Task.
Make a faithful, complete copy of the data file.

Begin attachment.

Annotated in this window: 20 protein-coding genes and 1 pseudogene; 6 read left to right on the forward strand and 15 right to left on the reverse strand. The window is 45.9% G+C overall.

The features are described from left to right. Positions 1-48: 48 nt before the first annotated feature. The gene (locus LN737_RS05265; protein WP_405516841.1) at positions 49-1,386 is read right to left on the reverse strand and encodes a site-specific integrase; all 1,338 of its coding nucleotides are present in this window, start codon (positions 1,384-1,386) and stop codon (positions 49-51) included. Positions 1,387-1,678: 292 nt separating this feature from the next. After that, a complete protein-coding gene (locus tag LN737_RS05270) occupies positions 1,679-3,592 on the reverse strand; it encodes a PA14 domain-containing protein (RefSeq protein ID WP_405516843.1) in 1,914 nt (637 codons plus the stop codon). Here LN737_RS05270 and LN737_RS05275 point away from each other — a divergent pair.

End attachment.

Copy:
Annotated in this window: 20 protein-coding genes and 1 pseudogene; 6 read left to right on the forward strand and 15 right to left on the reverse strand. The window is 45.9% G+C overall.

The features are described from left to right. Positions 1-48: 48 nt before the first annotated feature. The gene (locus LN737_RS05265; protein WP_405516841.1) at positions 49-1,386 is read right to left on the reverse strand and encodes a site-specific integrase; all 1,338 of its coding nucleotides are present in this window, start codon (positions 1,384-1,386) and stop codon (positions 49-51) included. Positions 1,387-1,678: 292 nt separating this feature from the next. After that, a complete protein-coding gene (locus tag LN737_RS05270) occupies positions 1,679-3,592 on the reverse strand; it encodes a PA14 domain-containing protein (RefSeq protein ID WP_405516843.1) in 1,914 nt (637 codons plus the stop codon). Here LN737_RS05270 and LN737_RS05275 point away from each other — a divergent pair.